My salutations to the guru who opens the eyes of the one who is blind due to the darkness of ignorance with an ointment of knowledge.
The first full week of May is celebrated as Teachers Appreciation week in the U.S.A. I fondly remember teachers’ day in my school in India when the graduating 10th grade students took on the role of teachers for a day and taught lessons. As I grew older, the impact of the teacher became more and more evident to me. Not only we learned from teacher the subject content, but also learned how to learn. They taught me how to think and at their best, they taught me how to differentiate good from bad masquerading as good.
The word Guru is formed from root words Gu- darkness and Ru-dispeller of. In Hindu tradition, a Guru is placed in an exalted position. Any Hindu who has achieved prominence in a field, will proudly proclaim their educational lineage. This is especially true among classically trained musicians and dancers, who will place a photograph of their teacher in front of them during a recital. Children are told many inspirational stories of great teachers and their students. Often repeated is a story of the King Shivaji who offered his kingdom as the honorarium to his Guru Saint Ramdas. The Guru in turn asked the King to rule in his name, thereby setting a standard for the behavior of the ruler and the principles for his administration. In modern times our school teachers embody these attributes.
I can vividly remember the times I have glanced into classrooms at the school where we conduct a reading program. The patience and dedication with which the teacher interacted with students especially some with behavior difficulties was superhuman. Even gifted students can be exacting at times. But, day after day, year after year, decade after decade, the teacher turns out men and women who will shape the future of mankind. These special beings deserve more than a thank you card. In the U.S.A., Hindu Swayamsevak Sangh, an organization to which I belong, annually conducts Guru Vandana Program. Last year, 70 chapters invited teachers to a ceremony where they were felicitated in a traditional Hindu ritual with garlands, offerings and obeisance.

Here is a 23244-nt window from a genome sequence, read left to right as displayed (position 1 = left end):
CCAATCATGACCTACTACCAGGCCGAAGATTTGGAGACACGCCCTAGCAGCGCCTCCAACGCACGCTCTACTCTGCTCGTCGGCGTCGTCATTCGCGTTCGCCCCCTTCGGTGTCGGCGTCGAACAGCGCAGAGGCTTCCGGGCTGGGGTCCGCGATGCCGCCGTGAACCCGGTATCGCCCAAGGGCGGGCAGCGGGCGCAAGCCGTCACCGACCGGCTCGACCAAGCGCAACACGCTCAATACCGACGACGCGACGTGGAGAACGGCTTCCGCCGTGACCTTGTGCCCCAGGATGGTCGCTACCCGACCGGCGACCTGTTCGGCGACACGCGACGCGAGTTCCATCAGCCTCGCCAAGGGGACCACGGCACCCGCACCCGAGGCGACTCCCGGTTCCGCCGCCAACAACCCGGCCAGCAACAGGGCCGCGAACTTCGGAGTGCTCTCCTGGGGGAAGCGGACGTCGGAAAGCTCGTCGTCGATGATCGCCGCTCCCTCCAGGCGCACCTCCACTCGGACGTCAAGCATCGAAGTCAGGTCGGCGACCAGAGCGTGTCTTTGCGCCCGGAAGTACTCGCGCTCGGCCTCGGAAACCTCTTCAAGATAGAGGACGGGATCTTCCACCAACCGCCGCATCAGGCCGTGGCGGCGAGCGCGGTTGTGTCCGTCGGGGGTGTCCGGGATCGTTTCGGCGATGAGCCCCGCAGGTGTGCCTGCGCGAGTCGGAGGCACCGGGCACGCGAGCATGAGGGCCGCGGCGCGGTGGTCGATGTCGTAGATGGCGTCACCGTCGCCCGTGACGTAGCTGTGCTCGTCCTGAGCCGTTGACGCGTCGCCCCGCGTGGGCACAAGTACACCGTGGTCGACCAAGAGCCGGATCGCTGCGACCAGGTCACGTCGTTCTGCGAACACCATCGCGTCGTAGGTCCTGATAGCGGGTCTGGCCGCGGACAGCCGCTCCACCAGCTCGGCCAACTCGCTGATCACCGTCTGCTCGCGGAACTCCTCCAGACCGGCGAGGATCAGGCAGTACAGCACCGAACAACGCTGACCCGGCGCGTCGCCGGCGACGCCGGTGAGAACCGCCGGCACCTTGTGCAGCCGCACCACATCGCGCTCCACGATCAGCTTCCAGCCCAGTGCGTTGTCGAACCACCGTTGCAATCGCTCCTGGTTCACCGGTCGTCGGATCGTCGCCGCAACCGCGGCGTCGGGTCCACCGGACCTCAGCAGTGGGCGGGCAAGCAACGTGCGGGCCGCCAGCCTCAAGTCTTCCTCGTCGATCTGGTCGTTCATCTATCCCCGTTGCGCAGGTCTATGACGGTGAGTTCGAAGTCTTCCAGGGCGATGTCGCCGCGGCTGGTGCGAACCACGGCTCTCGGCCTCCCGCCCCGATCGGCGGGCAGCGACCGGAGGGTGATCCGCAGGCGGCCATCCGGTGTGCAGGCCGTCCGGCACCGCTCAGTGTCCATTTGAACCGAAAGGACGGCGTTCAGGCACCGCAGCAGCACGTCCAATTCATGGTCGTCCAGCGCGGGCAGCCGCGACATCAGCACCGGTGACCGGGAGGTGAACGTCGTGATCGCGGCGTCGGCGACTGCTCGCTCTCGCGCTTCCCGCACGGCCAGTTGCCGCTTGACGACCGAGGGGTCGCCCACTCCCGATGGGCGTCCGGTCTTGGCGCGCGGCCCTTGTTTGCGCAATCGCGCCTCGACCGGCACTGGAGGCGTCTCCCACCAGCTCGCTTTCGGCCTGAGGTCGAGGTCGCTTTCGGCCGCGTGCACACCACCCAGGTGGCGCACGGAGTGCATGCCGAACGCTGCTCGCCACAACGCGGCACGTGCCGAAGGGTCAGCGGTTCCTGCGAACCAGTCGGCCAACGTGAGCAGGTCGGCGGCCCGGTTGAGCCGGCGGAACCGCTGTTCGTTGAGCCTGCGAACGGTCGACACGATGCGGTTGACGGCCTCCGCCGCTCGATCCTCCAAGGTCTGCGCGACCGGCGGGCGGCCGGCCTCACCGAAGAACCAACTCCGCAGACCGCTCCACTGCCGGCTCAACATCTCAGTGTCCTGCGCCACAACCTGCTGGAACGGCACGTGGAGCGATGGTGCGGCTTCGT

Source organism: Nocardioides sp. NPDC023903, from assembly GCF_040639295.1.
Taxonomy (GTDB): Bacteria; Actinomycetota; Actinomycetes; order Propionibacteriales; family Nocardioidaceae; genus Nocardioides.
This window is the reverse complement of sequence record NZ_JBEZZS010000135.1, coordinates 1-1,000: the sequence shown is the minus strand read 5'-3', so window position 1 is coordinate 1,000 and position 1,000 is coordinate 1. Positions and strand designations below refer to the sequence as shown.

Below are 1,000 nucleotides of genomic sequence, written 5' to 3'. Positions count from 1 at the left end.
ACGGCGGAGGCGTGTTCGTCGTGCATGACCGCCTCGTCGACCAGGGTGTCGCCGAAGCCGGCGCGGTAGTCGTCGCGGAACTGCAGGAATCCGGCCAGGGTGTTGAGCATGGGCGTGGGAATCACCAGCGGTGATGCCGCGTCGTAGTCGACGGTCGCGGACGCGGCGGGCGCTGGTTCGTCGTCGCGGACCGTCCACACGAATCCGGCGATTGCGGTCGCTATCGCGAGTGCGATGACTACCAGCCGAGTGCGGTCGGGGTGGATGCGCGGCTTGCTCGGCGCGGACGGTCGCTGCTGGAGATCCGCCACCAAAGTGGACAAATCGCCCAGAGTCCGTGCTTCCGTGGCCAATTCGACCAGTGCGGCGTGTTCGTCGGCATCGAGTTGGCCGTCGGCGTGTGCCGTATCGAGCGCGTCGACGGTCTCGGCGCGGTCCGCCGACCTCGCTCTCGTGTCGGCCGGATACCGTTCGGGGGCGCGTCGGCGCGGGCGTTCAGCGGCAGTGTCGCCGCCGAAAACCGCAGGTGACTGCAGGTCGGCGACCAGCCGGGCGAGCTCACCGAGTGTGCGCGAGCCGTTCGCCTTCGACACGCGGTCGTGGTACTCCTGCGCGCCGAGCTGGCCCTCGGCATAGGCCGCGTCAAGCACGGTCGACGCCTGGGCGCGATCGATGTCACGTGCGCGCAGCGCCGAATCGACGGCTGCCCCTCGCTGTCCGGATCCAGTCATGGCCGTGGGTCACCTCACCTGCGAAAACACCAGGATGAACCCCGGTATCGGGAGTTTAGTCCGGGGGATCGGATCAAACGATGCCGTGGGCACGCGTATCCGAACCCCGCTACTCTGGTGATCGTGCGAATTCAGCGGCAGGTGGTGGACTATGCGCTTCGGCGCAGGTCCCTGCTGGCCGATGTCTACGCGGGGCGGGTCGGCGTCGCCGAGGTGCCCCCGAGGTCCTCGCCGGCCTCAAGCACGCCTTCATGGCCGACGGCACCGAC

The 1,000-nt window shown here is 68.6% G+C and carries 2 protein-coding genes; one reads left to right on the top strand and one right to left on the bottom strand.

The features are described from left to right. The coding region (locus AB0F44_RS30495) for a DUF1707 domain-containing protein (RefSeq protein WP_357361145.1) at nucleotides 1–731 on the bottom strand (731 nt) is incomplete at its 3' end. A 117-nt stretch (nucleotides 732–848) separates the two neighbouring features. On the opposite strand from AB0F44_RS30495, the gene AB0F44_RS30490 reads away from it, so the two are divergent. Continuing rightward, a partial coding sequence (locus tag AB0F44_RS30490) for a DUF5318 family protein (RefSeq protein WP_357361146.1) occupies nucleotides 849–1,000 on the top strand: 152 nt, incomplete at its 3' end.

There are thousands of ancient manuscripts in Hindu literature and philosophy where texts are attributed to a name but are dated over hundreds of years. This is because each subsequent writer wrote under the name of his teacher, who had himself written under the name of his own teacher. Thus, the first teacher’s name carried on for centuries. Just imagine this in today’s world of copyright and patents.
The first teacher of a child is the mother. This education begins in the uterus prior to exposure to the outside confusing, cacophonic world. This stresses the responsibility of the expectant mother and the people in her vicinity to maintain the ambience where good thoughts and acts prevail. Keeping such a pristine environment is difficult but attempt should be made in that direction.
The relationship between student and teacher is bidirectional. Given the god-like status of the teacher, it behooves them to maintain their behavior to that standard, not just in the school environment but also at home, on weekends and on vacation. A student should never see the teacher in a less than optimal situation. I understand that some will say, “I did not sign up for this tall order. Just give me my salary, and I will educate your children.” That’s OK. But for the rest, I bow my head to you. May you complete your evolution from teacher to Guru.
Dr. Pattekar is a radiologist. He serves as National Director of Service Activities for Hindu Swayamsevak Sangh, USA. He also serves on the Board of Volunteers of Hindu Temple of Central IL, Peoria.